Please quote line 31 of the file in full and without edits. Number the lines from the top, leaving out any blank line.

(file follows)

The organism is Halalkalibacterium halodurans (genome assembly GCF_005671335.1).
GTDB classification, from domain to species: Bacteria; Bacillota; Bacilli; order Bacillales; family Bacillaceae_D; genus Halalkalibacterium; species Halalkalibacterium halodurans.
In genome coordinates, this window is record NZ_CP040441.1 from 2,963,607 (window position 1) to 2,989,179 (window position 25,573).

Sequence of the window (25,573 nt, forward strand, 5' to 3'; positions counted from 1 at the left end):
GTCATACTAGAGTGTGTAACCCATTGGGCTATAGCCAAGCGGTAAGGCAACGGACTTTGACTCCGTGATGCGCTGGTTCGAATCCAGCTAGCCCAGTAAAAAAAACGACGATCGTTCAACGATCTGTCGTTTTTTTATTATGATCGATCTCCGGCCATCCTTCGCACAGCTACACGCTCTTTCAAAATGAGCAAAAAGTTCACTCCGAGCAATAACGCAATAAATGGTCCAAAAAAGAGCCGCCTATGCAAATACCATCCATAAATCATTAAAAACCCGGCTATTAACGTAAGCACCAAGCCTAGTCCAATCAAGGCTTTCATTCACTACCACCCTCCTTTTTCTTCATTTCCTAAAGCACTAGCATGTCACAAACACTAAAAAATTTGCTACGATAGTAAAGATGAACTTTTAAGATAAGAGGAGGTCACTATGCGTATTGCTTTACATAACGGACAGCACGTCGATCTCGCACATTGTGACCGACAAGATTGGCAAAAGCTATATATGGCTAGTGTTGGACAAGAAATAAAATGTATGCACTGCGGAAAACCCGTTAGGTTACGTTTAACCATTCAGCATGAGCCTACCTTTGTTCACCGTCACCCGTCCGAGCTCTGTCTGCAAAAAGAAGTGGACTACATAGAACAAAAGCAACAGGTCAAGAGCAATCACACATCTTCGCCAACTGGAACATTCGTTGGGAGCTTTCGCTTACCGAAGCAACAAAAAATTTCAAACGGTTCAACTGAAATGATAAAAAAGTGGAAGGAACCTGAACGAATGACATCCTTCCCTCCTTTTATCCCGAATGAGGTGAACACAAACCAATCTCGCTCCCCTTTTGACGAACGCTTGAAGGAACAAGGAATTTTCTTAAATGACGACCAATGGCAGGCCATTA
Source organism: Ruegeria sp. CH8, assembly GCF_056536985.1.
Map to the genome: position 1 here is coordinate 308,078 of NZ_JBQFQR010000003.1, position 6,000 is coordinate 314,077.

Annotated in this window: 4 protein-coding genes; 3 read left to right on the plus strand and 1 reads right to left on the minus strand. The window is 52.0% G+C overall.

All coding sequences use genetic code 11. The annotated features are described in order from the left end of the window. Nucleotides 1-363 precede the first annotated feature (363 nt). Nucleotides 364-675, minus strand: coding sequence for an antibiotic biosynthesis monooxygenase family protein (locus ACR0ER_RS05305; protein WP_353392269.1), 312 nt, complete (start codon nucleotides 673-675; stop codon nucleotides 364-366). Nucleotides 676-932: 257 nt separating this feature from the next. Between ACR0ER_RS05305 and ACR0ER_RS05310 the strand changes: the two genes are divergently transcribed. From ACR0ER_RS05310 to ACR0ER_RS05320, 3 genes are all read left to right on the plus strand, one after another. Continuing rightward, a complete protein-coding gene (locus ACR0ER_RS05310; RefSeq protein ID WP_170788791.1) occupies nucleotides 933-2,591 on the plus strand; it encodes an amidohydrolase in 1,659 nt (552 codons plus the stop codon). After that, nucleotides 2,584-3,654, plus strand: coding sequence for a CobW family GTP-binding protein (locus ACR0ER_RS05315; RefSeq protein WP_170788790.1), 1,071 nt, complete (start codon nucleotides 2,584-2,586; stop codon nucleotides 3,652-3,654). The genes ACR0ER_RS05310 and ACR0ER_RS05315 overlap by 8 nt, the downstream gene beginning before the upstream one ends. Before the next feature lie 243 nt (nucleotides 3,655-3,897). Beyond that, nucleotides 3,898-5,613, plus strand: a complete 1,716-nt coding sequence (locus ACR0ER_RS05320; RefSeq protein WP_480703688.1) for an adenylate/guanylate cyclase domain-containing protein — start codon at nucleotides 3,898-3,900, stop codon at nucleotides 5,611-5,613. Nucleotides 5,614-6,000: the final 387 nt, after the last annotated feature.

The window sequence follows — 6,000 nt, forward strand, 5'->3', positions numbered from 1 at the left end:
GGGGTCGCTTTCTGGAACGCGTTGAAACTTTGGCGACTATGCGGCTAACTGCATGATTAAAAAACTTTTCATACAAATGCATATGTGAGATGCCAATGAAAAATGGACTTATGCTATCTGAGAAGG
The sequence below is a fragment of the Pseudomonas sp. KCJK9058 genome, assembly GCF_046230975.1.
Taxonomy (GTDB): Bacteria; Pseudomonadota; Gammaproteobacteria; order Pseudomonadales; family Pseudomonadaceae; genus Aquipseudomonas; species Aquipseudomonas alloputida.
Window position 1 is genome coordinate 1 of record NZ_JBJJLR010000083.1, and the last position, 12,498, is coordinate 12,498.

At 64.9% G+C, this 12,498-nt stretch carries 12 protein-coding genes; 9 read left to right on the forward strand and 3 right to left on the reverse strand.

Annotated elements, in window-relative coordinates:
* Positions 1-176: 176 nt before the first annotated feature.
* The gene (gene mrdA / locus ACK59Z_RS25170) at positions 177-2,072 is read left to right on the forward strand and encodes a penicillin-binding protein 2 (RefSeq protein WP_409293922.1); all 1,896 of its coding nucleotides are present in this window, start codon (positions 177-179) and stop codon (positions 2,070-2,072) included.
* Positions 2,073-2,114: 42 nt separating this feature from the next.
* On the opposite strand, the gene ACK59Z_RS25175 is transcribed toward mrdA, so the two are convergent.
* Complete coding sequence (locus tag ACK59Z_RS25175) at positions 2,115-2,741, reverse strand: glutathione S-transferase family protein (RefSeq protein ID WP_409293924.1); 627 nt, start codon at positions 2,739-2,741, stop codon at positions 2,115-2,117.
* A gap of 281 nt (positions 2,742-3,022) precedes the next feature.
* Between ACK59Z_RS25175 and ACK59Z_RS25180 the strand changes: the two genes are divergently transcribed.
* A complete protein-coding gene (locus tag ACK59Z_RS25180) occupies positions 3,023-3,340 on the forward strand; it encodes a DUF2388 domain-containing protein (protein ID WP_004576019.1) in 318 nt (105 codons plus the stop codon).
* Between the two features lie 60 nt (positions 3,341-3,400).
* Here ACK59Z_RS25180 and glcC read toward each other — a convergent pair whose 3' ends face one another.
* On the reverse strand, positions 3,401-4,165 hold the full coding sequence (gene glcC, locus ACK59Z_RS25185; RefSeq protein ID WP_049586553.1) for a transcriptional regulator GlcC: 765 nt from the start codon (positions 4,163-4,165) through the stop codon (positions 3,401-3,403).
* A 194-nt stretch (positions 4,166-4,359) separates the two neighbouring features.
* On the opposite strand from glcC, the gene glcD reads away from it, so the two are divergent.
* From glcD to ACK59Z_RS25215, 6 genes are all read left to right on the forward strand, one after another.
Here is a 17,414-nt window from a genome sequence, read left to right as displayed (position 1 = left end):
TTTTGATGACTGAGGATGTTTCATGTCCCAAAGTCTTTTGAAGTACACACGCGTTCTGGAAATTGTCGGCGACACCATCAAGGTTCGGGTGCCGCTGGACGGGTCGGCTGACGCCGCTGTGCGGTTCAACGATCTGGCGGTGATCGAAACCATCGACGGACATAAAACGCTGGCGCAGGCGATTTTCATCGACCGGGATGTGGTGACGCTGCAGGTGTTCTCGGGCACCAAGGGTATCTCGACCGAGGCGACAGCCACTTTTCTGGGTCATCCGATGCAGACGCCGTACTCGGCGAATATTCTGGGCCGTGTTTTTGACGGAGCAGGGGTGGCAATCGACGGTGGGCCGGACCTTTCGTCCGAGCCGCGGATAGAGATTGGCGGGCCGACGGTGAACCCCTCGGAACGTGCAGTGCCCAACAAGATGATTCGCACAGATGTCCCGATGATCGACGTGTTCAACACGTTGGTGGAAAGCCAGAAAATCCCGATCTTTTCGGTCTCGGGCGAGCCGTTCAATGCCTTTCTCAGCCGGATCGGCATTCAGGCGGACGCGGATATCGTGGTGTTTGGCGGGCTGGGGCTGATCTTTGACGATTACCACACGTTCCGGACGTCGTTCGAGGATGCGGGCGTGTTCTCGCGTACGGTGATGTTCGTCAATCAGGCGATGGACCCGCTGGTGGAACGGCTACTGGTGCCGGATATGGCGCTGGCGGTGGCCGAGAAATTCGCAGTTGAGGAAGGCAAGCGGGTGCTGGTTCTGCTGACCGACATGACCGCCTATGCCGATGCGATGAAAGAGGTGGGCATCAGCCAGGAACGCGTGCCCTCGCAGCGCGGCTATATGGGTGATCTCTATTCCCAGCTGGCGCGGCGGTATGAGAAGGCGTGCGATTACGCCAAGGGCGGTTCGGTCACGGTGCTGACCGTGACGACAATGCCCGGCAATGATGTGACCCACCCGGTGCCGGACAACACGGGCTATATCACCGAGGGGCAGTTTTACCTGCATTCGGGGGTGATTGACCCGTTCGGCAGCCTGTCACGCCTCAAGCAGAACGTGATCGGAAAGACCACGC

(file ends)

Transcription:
Here is a 17,414-nt window from a genome sequence, read left to right as displayed (position 1 = left end):